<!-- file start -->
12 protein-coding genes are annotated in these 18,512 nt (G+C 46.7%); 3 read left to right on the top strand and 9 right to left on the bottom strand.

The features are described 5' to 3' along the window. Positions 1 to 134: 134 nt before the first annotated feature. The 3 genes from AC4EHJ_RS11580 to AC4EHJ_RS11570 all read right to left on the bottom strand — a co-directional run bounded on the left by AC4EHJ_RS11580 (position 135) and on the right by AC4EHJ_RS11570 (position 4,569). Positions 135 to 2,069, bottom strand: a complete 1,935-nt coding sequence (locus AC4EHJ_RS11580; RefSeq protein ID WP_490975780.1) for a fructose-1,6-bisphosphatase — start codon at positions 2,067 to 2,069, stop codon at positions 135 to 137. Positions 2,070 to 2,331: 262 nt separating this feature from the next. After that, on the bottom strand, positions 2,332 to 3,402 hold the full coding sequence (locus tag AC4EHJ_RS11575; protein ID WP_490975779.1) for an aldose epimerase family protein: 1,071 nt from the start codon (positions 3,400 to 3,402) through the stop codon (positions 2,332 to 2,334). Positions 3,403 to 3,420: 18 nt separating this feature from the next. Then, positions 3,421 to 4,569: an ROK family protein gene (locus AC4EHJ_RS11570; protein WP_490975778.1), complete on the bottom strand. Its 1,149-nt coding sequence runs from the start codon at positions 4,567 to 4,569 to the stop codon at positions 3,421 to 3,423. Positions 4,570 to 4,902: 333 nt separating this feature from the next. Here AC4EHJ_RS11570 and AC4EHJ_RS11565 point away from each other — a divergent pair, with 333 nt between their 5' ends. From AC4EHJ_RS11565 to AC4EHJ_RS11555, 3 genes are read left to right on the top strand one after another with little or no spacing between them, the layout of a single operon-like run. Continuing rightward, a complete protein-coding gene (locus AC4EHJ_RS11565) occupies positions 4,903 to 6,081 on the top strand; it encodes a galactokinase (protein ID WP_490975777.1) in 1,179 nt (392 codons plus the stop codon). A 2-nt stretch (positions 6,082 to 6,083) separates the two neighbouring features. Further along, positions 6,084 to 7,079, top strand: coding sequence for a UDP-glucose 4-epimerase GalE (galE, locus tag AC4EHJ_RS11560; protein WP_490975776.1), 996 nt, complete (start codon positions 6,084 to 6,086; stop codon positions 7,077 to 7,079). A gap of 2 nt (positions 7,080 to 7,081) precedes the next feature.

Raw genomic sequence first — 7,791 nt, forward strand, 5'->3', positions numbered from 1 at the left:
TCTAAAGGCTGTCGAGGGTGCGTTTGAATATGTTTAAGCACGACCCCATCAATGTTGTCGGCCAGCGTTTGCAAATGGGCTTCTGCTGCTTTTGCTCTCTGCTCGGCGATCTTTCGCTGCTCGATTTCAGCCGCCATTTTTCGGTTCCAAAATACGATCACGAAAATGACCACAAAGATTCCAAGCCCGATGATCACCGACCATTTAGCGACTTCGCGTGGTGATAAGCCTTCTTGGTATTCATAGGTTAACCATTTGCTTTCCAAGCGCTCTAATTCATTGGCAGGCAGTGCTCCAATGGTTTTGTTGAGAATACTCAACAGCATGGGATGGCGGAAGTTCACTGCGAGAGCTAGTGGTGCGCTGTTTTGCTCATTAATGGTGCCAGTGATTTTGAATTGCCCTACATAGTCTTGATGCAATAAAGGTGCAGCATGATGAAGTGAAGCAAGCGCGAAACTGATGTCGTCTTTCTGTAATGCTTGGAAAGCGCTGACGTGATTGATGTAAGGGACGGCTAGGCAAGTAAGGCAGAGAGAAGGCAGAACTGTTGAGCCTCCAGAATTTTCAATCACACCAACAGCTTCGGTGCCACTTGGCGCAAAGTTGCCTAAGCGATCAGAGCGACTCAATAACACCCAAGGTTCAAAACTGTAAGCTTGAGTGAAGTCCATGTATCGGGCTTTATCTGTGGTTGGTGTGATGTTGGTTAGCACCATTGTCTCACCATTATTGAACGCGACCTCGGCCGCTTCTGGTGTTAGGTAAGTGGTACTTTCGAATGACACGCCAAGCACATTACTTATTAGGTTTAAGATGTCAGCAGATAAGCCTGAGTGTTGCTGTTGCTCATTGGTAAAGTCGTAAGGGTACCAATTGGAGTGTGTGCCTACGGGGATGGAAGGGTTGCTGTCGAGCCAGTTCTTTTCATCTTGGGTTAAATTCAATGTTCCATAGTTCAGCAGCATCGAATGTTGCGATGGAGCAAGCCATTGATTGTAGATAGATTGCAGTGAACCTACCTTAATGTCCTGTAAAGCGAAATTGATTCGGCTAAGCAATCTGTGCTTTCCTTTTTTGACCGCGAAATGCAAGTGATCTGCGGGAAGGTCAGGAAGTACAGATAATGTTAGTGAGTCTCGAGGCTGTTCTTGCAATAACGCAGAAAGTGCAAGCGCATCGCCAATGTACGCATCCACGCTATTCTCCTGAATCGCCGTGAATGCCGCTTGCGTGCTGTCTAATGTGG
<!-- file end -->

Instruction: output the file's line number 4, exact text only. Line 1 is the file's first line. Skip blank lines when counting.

TCTAAAGGCTGTCGAGGGTGCGTTTGAATATGTTTAAGCACGACCCCATCAATGTTGTCGGCCAGCGTTTGCAAATGGGCTTCTGCTGCTTTTGCTCTCTGCTCGGCGATCTTTCGCTGCTCGATTTCAGCCGCCATTTTTCGGTTCCAAAATACGATCACGAAAATGACCACAAAGATTCCAAGCCCGATGATCACCGACCATTTAGCGACTTCGCGTGGTGATAAGCCTTCTTGGTATTCATAGGTTAACCATTTGCTTTCCAAGCGCTCTAATTCATTGGCAGGCAGTGCTCCAATGGTTTTGTTGAGAATACTCAACAGCATGGGATGGCGGAAGTTCACTGCGAGAGCTAGTGGTGCGCTGTTTTGCTCATTAATGGTGCCAGTGATTTTGAATTGCCCTACATAGTCTTGATGCAATAAAGGTGCAGCATGATGAAGTGAAGCAAGCGCGAAACTGATGTCGTCTTTCTGTAATGCTTGGAAAGCGCTGACGTGATTGATGTAAGGGACGGCTAGGCAAGTAAGGCAGAGAGAAGGCAGAACTGTTGAGCCTCCAGAATTTTCAATCACACCAACAGCTTCGGTGCCACTTGGCGCAAAGTTGCCTAAGCGATCAGAGCGACTCAATAACACCCAAGGTTCAAAACTGTAAGCTTGAGTGAAGTCCATGTATCGGGCTTTATCTGTGGTTGGTGTGATGTTGGTTAGCACCATTGTCTCACCATTATTGAACGCGACCTCGGCCGCTTCTGGTGTTAGGTAAGTGGTACTTTCGAATGACACGCCAAGCACATTACTTATTAGGTTTAAGATGTCAGCAGATAAGCCTGAGTGTTGCTGTTGCTCATTGGTAAAGTCGTAAGGGTACCAATTGGAGTGTGTGCCTACGGGGATGGAAGGGTTGCTGTCGAGCCAGTTCTTTTCATCTTGGGTTAAATTCAATGTTCCATAGTTCAGCAGCATCGAATGTTGCGATGGAGCAAGCCATTGATTGTAGATAGATTGCAGTGAACCTACCTTAATGTCCTGTAAAGCGAAATTGATTCGGCTAAGCAATCTGTGCTTTCCTTTTTTGACCGCGAAATGCAAGTGATCTGCGGGAAGGTCAGGAAGTACAGATAATGTTAGTGAGTCTCGAGGCTGTTCTTGCAATAACGCAGAAAGTGCAAGCGCATCGCCAATGTACGCATCCACGCTATTCTCCTGAATCGCCGTGAATGCCGCTTGCGTGCTGTCTAATGTGG